Learn the Approach
On a GMAT Verbal Section, you will typically have four Reading Comprehension passages, each with associated questions. The danger of Reading Comprehension is that it becomes a major time-sink, stealing valuable time away from Sentence Correction and Critical Reasoning.
First of all, I will point out: no one strategy will be perfect for everyone. You will need to tweak these suggestions to find what works best for you and your own study plan. This post will give you a clear starting point for that process of exploration.
Read, Don’t Skim
First of all, the point of this question is to read. Some GMAT prep sources will recommend skimming the passage, or reading only the first paragraph, then skimming the rest. In my view, this is a mistaken approach. Read carefully, so that you only have to read once.
What does it mean to read carefully? First of all, it means to take notes, summarizing each paragraph briefly on scrap paper or on your notepad (on the real GMAT). Students resist the process of taking written notes, but if you practice it and become good at it, it will always be a time-saver. Even if you never again look at your notes, just the fact that you invested the mental effort in deciding how to summarize means that you thereby were understanding that part of the passage.
Reading carefully means summarizing paragraphs and identifying the main idea of the passage. It DOES NOT mean reading every single stinking word. For example, if an author makes a point and then follows it with a detailed example (“for instance”), you can skim that example.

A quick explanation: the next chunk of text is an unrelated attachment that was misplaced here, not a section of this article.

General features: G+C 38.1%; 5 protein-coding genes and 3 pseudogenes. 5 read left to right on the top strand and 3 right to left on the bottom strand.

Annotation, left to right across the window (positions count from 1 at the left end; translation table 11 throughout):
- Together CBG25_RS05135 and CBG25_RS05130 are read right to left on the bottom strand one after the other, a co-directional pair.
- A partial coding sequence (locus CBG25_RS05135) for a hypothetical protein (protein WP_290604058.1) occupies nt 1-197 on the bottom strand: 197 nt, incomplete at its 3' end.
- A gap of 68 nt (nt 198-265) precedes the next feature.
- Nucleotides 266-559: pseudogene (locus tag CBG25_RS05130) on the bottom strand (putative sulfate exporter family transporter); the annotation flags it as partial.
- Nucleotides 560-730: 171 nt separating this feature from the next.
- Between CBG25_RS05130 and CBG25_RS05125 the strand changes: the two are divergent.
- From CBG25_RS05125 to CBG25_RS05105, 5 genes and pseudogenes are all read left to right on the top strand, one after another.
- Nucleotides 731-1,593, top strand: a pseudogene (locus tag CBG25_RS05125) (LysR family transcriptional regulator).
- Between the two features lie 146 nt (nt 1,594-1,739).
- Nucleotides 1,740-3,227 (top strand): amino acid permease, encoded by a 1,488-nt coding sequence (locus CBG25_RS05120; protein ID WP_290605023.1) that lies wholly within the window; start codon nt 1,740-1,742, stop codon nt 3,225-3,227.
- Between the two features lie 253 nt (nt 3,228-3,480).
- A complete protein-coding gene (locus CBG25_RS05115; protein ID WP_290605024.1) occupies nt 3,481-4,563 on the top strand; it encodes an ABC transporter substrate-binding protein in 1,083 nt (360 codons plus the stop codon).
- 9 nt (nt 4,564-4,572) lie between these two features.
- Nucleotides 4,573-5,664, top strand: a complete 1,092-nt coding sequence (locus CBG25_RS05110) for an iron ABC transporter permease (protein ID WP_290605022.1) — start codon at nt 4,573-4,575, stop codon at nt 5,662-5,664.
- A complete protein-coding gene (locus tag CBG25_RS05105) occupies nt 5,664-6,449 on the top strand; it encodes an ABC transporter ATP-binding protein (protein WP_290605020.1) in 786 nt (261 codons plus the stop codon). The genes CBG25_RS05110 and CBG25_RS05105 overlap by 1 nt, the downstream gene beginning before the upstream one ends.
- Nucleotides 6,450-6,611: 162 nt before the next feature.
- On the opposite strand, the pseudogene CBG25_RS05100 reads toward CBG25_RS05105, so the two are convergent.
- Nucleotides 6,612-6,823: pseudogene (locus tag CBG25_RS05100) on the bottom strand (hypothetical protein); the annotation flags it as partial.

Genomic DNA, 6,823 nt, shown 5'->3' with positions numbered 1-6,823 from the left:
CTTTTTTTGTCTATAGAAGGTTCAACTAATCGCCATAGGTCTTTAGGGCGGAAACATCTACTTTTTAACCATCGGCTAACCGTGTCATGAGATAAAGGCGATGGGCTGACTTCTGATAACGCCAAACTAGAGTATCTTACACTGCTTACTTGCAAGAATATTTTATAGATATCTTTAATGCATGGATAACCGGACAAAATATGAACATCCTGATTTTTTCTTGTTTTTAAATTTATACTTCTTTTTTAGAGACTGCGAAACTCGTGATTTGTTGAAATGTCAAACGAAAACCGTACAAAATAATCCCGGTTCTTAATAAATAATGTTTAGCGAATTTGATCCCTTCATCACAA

This careful reading should take about 3.5 minutes for a short passage and about 4.5 for a long passage. Then, spend about 1 minute per question, and that will leave you ample time for SC and CR questions. You should time yourself, to verify to yourself that you can keep this pace.
Understand, Don’t Memorize
Your goal in reading the passage should be to understand. It will help to feign interest in the material, to generate a genuine sense of curiosity about what’s being discussed. If you are a visual person, it will help considerably to form a mental picture of what the author is describing.
Your goal is not to memorize obscure details: dates, complicated scientific terms, names of theories or processes. It’s enough to note where that detail is in the passage, so if a detail question addresses it, you can find it quickly.
Remember: GMAT Reading Comprehension is not a speed-reading test. It is not a memory test. GMAT Reading Comprehension is about developing your own understanding of a passage in order to identify the correct answers in the questions that follow.
This post was written by Mike McGarry, GMAT expert and writer for the Magoosh GMAT Blog.
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